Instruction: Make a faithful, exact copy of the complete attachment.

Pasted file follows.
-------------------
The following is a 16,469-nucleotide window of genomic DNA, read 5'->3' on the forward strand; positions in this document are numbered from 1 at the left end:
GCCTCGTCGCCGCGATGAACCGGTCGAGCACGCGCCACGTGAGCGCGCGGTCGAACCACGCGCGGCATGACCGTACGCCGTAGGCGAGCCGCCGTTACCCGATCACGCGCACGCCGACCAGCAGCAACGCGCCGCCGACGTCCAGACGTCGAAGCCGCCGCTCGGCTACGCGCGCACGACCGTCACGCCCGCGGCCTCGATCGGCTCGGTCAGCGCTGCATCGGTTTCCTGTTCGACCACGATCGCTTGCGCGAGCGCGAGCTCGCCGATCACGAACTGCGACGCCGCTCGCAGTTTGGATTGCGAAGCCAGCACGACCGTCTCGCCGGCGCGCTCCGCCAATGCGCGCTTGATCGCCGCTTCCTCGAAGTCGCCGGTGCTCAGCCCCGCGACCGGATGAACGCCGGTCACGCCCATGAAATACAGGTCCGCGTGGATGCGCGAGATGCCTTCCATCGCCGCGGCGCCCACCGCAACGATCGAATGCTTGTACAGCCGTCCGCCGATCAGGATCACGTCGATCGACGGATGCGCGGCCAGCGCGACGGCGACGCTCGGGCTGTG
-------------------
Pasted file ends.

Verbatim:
The following is a 16,469-nucleotide window of genomic DNA, read 5'->3' on the forward strand; positions in this document are numbered from 1 at the left end:
GCCTCGTCGCCGCGATGAACCGGTCGAGCACGCGCCACGTGAGCGCGCGGTCGAACCACGCGCGGCATGACCGTACGCCGTAGGCGAGCCGCCGTTACCCGATCACGCGCACGCCGACCAGCAGCAACGCGCCGCCGACGTCCAGACGTCGAAGCCGCCGCTCGGCTACGCGCGCACGACCGTCACGCCCGCGGCCTCGATCGGCTCGGTCAGCGCTGCATCGGTTTCCTGTTCGACCACGATCGCTTGCGCGAGCGCGAGCTCGCCGATCACGAACTGCGACGCCGCTCGCAGTTTGGATTGCGAAGCCAGCACGACCGTCTCGCCGGCGCGCTCCGCCAATGCGCGCTTGATCGCCGCTTCCTCGAAGTCGCCGGTGCTCAGCCCCGCGACCGGATGAACGCCGGTCACGCCCATGAAATACAGGTCCGCGTGGATGCGCGAGATGCCTTCCATCGCCGCGGCGCCCACCGCAACGATCGAATGCTTGTACAGCCGTCCGCCGATCAGGATCACGTCGATCGACGGATGCGCGGCCAGCGCGACGGCGACGCTCGGGCTGTG